Monday, 5 January 2015

Richard Dawkins - The Beatles of atheism

A fan or not, you can't deny the success and influence of The Beatles. Their sales number in the 100s of millions (600 million approximately) and I think you'd be hard pressed to find someone in the music industry that isn't influenced by them (at least indirectly) let alone has not heard of them. They weren't the first to do what they did, but they were the first to reach the heights they did.

Richard Dawkins is the same. His 2006 book The God Delusion has sold over 2 million copies and I have seen it cited by many as the reason they became an atheist or became a vocal atheist. Dawkins would be the headline speaker at any atheism based event. Like The Beatles in the music industry, you'd be hard pressed to find a vocal atheist who hasn't heard of Richard Dawkins. He wasn't the first to do what he did, but he was the first to reach the heights he did.

The Beatles were not strangers to controversy. When touring the Philippines in 1966 they were invited to a breakfast with first lady Imelda Marcos. The Beatles Manager Brian Epstein declined on their behalf but the breakfast went ahead, only sans The Beatles and they were criticised for 'snubbing' the first lady. There is also the famous incident where John Lennon stated that The Beatles were 'more popular than Jesus now.' The comment hardly caused a stir in the UK, but the US, particularly the south, was a different story. An Alabama radio station, WAQY, banned The Beatles music and held a bonfire to burn The Beatles records. Dozens of stations followed suit. 

The twitter world of Richard Dawkins consists mostly of controversy, even if what he says is logical and rational. There are too many examples to list them individually but it goes something like this:

Dawkins: If X then sometimes Y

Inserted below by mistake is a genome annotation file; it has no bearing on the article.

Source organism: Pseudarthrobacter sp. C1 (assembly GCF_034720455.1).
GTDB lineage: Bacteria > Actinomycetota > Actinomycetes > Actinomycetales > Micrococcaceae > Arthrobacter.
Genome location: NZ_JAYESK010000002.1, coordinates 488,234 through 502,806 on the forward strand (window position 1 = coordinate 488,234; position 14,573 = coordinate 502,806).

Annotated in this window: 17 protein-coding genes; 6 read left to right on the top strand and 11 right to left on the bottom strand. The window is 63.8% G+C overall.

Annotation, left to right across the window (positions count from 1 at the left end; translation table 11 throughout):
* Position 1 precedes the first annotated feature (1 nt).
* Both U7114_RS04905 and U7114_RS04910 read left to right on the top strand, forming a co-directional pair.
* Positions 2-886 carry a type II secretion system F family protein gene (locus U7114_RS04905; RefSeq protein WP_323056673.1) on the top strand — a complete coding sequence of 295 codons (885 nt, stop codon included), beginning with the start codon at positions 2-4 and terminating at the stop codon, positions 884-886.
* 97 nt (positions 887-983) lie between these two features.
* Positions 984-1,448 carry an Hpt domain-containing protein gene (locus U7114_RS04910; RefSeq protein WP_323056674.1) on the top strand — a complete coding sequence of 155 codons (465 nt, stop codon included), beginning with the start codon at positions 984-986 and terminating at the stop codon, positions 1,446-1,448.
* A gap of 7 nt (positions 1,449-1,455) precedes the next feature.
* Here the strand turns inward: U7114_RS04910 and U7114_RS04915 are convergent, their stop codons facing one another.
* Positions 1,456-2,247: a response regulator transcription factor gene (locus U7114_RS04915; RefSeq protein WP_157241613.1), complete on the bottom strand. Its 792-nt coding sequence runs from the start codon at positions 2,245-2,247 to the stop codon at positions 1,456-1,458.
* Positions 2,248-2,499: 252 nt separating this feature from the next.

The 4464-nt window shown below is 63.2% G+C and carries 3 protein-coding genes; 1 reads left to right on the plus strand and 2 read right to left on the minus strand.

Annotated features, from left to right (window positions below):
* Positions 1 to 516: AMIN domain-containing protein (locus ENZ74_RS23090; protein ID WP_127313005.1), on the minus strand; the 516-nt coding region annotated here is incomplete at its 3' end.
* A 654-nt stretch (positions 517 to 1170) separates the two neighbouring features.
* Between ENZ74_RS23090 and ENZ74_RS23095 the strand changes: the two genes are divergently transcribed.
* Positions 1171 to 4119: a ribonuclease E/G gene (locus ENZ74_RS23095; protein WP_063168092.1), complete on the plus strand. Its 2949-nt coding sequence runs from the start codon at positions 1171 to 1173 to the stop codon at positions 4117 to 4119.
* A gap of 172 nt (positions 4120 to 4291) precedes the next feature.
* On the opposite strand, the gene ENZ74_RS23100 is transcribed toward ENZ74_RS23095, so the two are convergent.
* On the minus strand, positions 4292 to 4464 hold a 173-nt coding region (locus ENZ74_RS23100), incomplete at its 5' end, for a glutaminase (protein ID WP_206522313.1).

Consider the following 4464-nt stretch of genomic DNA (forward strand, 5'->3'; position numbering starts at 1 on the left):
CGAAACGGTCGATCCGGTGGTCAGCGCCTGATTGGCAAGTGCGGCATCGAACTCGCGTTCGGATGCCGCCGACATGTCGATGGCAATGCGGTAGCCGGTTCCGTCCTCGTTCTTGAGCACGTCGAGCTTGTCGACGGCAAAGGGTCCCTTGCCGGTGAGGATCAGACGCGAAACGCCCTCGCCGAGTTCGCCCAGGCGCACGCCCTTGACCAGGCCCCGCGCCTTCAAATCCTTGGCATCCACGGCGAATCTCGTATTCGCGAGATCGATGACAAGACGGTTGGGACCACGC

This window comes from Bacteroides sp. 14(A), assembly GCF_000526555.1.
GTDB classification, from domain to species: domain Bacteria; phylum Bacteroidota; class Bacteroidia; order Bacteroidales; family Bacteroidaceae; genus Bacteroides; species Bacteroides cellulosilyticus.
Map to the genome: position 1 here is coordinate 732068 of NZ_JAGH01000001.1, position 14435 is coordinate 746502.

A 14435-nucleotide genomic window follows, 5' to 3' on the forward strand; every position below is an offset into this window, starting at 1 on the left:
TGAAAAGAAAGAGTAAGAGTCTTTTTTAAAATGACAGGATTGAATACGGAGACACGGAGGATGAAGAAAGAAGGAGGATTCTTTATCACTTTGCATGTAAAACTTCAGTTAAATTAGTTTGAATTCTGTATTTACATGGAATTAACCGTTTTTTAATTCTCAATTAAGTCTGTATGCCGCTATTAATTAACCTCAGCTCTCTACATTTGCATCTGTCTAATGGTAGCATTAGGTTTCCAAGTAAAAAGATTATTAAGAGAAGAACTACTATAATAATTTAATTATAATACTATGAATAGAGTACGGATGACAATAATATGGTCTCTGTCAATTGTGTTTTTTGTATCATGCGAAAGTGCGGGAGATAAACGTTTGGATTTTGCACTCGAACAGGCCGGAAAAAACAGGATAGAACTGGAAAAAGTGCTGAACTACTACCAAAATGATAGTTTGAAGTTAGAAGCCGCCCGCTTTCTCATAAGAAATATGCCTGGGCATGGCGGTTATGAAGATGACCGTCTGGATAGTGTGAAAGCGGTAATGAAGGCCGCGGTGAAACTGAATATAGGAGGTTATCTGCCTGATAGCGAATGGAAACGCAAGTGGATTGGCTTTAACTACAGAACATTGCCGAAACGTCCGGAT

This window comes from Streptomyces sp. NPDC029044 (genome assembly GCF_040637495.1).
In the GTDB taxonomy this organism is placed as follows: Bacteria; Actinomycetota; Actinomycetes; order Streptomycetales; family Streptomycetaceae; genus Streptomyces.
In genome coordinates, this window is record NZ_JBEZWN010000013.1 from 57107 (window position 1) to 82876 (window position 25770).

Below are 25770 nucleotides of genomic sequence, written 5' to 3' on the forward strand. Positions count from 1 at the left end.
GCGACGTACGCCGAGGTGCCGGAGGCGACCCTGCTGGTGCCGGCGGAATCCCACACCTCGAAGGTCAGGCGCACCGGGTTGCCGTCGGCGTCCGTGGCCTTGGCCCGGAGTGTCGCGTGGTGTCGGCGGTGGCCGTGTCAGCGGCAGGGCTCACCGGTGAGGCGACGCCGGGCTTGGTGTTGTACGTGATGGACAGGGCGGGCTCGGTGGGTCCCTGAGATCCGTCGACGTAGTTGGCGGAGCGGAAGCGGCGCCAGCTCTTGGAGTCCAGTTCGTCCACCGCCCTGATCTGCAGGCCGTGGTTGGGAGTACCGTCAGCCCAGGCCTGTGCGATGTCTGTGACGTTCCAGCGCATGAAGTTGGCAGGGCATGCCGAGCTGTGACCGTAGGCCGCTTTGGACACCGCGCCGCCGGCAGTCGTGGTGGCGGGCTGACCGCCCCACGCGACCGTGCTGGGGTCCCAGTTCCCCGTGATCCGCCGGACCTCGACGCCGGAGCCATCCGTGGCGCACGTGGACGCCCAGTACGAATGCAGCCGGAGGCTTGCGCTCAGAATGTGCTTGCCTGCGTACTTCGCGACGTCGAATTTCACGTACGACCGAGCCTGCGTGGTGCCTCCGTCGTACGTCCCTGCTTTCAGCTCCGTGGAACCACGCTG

Fool1: So you're saying it's okay to X? How dare you!?
Fool2: Your [sic] an awful human!
Fool3: Stick to biology!

They completely ignore that If X then sometimes Y is true. They ignore that Richard is neither endorsing nor condemning anything, but merely stating something he's observed. Media picks up this controversy and runs with it and then Richard apologises for the misunderstanding. Repeat. I honestly think most people aren't smart enough to understand Dawkins. The problem here is he was the Professor for Public Understanding of Science at the University of Oxford. A position that should have honed his ability to communicate to those not on the same wavelength as him. But he does sometimes seem not very good at it.

Inevitably with anything popular it becomes 'cool' or 'rebellious' to be among those who no longer like the popular thing. 'Oh, y'all like x? I don't, look at me, aren't I cool?' or 'x? Really? x is so overrated.' 

Google search 'The Beatles overrated' and you get back 340,000 results. 59% of people on say The Beatles are overrated. The Top Tens website puts The Beatles as the most overrated band of all time. 

In 2013 Owen Jones writing for The Independent in the UK published an article titled "Not in our name: Dawkins dresses up bigotry as non-belief - he cannot be left to represent atheists" and it's really not hard to find someone admitting to being an atheist but 'hating' Richard Dawkins. 

One last thing they have in common: I like The Beatles and I like Dawkins and I'm sure my life is better for them being in it. 

No comments:

Post a Comment